"sentiment analysis" entries

Strata Gems: Usahidi enables crowdsourced journalism and intelligence

Built for emergencies, now available as open source and as a web service

Built for emergencies, Usahidi's mapping and social media monitoring tools also have commercial applications. Though open source, the tools are also available as for-pay hosted services.

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Strata Gems: Use Wikipedia as training data

The online encyclopedia is a great resource for data scientists

Wikipedia is an essential tool in the data scientist's armory. Today's Strata Gem shows how it can be used to help computers distinguish between different sense of common words.

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Four short links: 31 August 2010

Four short links: 31 August 2010

Revolutionaries, Sentiment, UX, and Data Warehouses

  1. Rules for Revolutionaries — Carl Malamud’s talk to the WWW2010 Conference. Video, slides, and text available.
  2. Self-Improving Bayesian Sentiment Analysis for Twitter — a how-I-did-it for a homegrown project to do sentiment analysis on Twitter.
  3. LUXR — the Lean User Experience Residency program. LUXr brings user experience and design services to early stage teams in a lower cost, more efficient way than traditional project-based consulting. The latest from Adaptive Path’s Janice Fraser.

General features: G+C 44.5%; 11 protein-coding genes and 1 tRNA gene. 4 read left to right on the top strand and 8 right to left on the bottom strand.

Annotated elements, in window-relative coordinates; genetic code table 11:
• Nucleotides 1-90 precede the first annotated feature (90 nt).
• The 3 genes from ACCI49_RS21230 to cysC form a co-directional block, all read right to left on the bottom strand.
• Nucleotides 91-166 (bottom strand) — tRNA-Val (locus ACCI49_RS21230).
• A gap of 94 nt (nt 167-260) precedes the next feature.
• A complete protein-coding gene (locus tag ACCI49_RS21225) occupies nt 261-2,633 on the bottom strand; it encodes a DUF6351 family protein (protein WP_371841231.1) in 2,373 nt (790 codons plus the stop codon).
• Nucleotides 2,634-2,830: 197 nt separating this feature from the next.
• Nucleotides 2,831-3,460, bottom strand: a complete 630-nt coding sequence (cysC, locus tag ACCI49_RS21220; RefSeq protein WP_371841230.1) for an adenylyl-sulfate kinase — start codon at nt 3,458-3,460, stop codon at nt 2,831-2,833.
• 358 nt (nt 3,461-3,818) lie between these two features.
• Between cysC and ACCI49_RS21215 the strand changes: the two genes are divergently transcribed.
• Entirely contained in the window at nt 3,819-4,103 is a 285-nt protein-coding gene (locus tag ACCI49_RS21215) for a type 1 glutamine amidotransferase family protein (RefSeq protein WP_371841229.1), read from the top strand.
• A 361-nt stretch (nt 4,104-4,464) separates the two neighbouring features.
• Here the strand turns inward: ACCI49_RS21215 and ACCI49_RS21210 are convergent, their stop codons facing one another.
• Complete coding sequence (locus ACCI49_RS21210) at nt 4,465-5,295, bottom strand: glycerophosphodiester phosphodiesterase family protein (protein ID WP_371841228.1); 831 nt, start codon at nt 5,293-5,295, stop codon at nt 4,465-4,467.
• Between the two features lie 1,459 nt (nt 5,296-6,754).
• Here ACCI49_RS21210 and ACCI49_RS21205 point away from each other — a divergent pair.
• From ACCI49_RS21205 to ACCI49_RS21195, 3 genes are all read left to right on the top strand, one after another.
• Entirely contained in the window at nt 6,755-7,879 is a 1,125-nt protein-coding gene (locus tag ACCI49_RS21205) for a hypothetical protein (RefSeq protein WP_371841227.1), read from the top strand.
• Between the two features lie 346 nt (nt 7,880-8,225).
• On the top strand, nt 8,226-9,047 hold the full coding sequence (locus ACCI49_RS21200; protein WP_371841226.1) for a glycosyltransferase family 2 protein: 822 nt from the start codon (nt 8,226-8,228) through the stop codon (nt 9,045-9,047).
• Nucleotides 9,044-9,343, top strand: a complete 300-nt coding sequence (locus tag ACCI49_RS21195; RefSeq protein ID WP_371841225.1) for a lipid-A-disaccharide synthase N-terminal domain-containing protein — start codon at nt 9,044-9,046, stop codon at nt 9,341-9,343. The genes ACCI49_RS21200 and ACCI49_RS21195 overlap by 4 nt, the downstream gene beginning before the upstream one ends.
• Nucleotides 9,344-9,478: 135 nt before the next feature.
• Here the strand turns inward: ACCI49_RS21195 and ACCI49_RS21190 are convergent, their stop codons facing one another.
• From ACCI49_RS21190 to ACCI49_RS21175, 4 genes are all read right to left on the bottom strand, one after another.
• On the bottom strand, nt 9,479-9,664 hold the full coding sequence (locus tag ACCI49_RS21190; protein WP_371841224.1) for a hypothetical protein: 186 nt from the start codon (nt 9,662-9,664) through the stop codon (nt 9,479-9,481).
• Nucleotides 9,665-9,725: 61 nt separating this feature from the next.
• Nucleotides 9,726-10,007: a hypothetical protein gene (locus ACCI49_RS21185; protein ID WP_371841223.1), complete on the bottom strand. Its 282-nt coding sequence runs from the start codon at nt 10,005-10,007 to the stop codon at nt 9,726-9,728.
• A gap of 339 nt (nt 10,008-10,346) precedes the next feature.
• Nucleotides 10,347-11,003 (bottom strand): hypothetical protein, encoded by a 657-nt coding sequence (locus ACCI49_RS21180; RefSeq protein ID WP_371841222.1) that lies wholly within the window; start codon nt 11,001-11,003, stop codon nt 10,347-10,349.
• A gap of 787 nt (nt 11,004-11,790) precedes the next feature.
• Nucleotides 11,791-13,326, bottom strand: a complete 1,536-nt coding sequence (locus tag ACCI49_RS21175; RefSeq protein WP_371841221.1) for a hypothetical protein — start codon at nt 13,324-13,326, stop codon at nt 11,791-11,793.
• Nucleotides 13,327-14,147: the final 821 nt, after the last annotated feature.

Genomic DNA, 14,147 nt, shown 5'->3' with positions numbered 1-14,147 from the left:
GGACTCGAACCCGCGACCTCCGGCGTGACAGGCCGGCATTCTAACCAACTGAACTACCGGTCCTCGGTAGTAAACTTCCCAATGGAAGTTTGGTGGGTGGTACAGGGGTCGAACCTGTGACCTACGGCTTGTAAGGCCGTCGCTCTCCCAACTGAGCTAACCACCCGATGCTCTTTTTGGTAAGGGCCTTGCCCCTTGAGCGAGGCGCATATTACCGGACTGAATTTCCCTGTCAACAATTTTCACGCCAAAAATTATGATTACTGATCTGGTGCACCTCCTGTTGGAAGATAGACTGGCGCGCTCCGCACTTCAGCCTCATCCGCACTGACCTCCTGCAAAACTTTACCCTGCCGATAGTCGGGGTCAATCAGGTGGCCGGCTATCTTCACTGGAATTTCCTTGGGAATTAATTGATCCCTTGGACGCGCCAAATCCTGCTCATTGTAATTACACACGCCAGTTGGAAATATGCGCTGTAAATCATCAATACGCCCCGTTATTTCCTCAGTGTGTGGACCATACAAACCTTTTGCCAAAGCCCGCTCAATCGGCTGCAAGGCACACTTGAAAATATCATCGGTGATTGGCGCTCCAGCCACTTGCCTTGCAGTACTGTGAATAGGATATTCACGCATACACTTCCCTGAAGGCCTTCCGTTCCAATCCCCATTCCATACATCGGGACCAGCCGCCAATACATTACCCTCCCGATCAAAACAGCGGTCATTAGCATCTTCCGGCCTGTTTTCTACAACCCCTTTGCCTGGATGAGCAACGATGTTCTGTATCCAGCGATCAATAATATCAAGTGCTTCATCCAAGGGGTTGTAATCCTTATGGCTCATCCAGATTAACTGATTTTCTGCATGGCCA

4. My Top Ten Assertions About Data Warehouses (CACM) — Michael Stonebraker’s take on the data warehouse world, and his predictions cut across a lot of our O’Reilly trends. Assertion 5: “No knobs” is the only thing that makes any sense. It is pretty clear that human operational costs dominate the cost of running a data warehouse. […] Almost all DBMSs have 100 or more complicated tuning “knobs.” This requires DBAs to be “4-star wizards” and drives up operating costs. Obviously, the only thing that makes sense is to have a program that adjusts these knobs automatically. In other words, look for “no knobs” as the only way to cut down DBA costs. (via mikeolson on Twitter)
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Being online: Your identity to advertisers–it's not all about you

Advertisers collect information on us for two reasons: to target us as
individuals and to place us in collective categories of consumers.
This section of the identity article coves a few of their techniques.

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